Recently I visited one of the most iconic churches in Beaufort and the Lowcountry, the St. Helena Episcopal Church. Thanks to our lovely guide the free tour was a pure delight (that’s quite a feat with my young and restless 5 years old!).
St. Helena church was established in 1712 as a colonial parish of the Church of England, under the Lords Proprietors of Carolina.
Getting ready to celebrate 300 years of existence, the venerable St. Helena is the state second oldest church, and remarkably, one the fastest growing in the diocese.
St. Helena History and Interesting Facts (content courtesy of St. Helena Church website)
• Built in 1724 (construction delayed by the 1715 Yemassee War), St. Helena was made out of ships ballast bricks and then smoothed over with stucco, bolstering excellent proportions and fine interior decorations
• In 1734, Captain John Bull gave a silver Communion service in memory of his wife, who disappeared during the Yemassee Indian War.
The chalice, paten and tankard, engraved “The gift of Captain John Bull to the Parish of St. Helena” are still used today on special occasions.
• Thomas Heyward, Jr., signer of the Declaration of Independence, was St. Helena’s most noted parishioner during the Revolutionary period.
A wound inflicted at the battle of Port Royal in February 1779 left a scar, which marked him for the remainder of his life.
• During Civil War, Union forces occupied Beaufort in November 1861, the entire congregation fled and the church was converted to a hospital.
The church was stripped of its furnishings, balconies were decked over to make a second floor and slab gravestones from the graveyard were used as operating tables.
Bishop Thomas noted soon after the war was over “the church was a wreck of its former self and could not be used”. All that remained of the antebellum furnishings was the 1784 baptismal font.
The St. Helena Church graveyard and the legends…
The old cemetery, enclosed by a brick wall constructed around 1804, is entrenched in the local history.
• One of the earliest burials was Colonel John Barnwell (1671-1724), better known as “Tuscarora Jack,” a famous Indian fighter and a founder of Beaufort Town in 1711.
• Two British officers, killed in the battle of Port Royal at Gray’s Hill during the American Revolution in February 1779, are buried in the churchyard.
Recovered from a hasty grave on the battlefield, they were interred by an officer of the American forces, who read the funeral service from St. Helena’s altar prayer book:
“Soldiers and fellow citizens: We have now shown our enemies that we have not only the courage to face and best them in the field, but that we have the humanity to give their dead a decent and a Christian burial.”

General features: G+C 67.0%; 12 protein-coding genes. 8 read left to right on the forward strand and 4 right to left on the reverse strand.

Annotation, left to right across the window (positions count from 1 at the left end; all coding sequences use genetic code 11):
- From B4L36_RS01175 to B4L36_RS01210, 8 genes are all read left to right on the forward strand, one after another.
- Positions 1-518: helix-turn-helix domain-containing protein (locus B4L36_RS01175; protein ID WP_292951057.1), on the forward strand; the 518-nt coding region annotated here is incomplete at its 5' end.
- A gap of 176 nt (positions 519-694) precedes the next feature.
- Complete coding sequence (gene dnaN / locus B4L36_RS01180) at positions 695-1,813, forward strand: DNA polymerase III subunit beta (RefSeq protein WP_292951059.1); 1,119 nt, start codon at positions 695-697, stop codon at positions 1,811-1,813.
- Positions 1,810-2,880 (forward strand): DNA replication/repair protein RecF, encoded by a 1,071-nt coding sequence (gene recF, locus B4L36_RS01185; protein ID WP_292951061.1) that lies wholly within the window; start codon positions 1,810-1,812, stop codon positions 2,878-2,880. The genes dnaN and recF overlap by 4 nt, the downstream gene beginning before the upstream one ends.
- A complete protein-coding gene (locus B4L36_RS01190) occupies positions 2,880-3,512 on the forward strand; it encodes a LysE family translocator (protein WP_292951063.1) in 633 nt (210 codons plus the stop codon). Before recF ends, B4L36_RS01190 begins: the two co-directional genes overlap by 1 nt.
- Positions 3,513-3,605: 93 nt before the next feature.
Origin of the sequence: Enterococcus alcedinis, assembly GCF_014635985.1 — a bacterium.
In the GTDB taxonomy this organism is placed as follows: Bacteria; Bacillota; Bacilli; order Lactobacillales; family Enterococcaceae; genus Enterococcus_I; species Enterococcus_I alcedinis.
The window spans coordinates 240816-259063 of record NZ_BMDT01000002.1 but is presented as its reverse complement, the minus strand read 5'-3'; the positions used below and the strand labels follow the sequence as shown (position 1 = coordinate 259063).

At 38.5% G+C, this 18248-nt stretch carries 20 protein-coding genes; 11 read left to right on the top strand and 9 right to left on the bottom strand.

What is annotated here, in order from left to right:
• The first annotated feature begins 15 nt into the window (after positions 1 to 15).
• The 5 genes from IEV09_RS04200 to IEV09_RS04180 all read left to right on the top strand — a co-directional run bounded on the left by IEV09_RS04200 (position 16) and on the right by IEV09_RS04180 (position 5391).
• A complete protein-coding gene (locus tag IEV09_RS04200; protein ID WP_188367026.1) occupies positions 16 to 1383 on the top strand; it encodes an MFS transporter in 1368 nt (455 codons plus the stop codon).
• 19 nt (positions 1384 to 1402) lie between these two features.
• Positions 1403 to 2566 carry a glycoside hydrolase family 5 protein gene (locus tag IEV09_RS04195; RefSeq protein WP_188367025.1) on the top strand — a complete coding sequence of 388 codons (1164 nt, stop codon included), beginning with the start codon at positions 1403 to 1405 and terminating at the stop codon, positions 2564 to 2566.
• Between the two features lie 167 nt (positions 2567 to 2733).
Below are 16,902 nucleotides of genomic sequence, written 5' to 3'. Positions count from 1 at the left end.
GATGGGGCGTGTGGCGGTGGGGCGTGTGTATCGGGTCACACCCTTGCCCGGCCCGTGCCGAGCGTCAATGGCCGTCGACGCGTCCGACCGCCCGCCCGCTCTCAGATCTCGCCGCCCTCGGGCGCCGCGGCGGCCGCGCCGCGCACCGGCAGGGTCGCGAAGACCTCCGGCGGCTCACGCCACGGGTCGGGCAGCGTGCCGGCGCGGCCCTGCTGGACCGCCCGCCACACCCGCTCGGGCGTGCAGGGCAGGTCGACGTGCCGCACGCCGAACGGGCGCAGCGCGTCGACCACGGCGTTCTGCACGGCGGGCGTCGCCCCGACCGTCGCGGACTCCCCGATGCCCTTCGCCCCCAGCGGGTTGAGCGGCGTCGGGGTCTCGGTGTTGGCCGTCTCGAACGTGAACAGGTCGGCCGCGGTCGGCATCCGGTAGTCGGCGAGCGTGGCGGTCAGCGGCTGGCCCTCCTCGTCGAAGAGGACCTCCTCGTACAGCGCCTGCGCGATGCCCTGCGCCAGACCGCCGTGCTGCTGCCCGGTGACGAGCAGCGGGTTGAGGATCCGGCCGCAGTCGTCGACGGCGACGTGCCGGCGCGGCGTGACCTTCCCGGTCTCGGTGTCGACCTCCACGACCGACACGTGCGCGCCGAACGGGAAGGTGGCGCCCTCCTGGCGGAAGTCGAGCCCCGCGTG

• Two Confederate generals rest in peace in the old cemetery, Lieutenant General Richard Heron “Fightin’ Dick” Anderson and Brigadier General Stephen Elliott, Jr.
• Beware of John, legend has it he asked to be buried with a jug of milk (or was it wine?), a loaf of bread and an axe so when the time comes he can come out his tomb!…
How St. Helena Church changed over the years…
• The church has been enlarged 3 times, in 1769, 1817, and 1842. The northeast corner of the building and the original bricks in the outer walls have been retained over the years
• The 1817 west side extension was retained in 1842 while the rest was demolished. The present sidewalls were constructed at that time, and the foundations of the 1769 church were used to support the interior galleries.
• In 1874, a new roof was put on the church. Two years later a new organ replaced the one lost in the Civil War and the original cedar box pews were replaced with heart of pine benches.
• The current altar was given by the officers, and carved by the sailors, of the U.S.S. New Hampshire stationed in Port Royal Sound during the reconstruction.
A hurricane in 1896 destroyed the east end of the church. When the debris was cleared away, the altar remained intact. The building was subsequently rebuilt in its present form.
• The present steeple was built in 1941, (the old one was removed for safety during Civil War). Designed by Simons and Lapham of Charleston, it stands 118 feet high, the only existing specification of the earlier steeple.
• The church was repaired and redecorated in 1959 following Hurricane Gracie, which ripped off half of the roof. Disaster struck again on Easter Sunday 1970, when a hailstorm broke 150 windowpanes on the south side of the church.
• Taylor and Boody organ builders of Staunton, Virginia, installed a tracker pipe organ in 1985. Patterned after 17th-century organs of northern Europe, this two manual organ has 19 stops and over 1,150 pipes housed in a beautifully crafted oak case.
• By 1998, the 286-year-old church was badly in need of restoration and repair. 19 months of hard work and $2.6 million later, the church reopened on Palm Sunday 2000.
With its Gregorian makeover edition St. Helena is now ready to celebrate its tricentennial in 2012. No need to wait that long, you are always welcome to visit this magnificent church year around from 9AM to 4:30PM.
Worship Services are on Sunday at 8AM, 10:15AM and 6 PM, Wednesday at 5PM and Thursday at 11AM.
St. Helena Church is located downtown Beaufort at 505 Church Street Check out the official website for sermons, tours, summer camps and ongoing events.
Open your heart and free your mind in spiritual Lowcountry region of South Carolina!
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